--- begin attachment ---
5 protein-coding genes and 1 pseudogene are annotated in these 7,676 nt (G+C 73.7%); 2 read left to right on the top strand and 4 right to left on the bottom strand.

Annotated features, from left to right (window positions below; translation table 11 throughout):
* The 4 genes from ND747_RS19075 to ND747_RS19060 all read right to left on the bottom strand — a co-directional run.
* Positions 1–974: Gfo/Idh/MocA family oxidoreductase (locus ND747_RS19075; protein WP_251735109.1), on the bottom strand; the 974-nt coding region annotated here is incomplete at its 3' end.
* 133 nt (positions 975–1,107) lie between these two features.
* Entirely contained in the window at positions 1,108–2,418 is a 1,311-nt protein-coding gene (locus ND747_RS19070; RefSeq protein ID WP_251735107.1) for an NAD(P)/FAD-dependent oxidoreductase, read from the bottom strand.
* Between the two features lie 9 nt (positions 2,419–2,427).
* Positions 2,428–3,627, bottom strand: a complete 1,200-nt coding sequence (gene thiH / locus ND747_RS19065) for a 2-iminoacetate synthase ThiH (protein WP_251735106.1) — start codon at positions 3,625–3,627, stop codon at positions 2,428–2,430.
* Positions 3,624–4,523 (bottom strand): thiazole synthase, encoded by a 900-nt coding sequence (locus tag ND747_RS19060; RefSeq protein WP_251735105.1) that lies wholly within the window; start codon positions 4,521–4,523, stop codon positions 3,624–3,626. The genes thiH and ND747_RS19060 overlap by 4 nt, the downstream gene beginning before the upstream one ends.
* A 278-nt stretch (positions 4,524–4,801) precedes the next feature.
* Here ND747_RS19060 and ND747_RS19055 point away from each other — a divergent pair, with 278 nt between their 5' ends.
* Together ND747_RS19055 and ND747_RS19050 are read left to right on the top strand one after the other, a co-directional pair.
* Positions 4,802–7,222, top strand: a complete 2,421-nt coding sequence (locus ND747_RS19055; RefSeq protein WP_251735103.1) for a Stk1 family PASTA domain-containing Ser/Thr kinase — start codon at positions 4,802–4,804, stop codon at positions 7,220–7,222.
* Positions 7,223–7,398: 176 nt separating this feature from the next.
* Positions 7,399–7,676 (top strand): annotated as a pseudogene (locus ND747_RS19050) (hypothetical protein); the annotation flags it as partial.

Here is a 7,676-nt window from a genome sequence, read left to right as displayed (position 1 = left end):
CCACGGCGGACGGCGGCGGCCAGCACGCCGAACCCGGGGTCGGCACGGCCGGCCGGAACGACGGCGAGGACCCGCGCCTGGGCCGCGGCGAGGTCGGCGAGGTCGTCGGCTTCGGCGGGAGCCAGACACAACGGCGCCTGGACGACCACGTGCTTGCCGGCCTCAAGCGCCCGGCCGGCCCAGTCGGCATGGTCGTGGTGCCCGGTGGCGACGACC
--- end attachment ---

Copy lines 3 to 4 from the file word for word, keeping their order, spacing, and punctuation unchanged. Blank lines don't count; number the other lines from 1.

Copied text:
* The 4 genes from ND747_RS19075 to ND747_RS19060 all read right to left on the bottom strand — a co-directional run.
* Positions 1–974: Gfo/Idh/MocA family oxidoreductase (locus ND747_RS19075; protein WP_251735109.1), on the bottom strand; the 974-nt coding region annotated here is incomplete at its 3' end.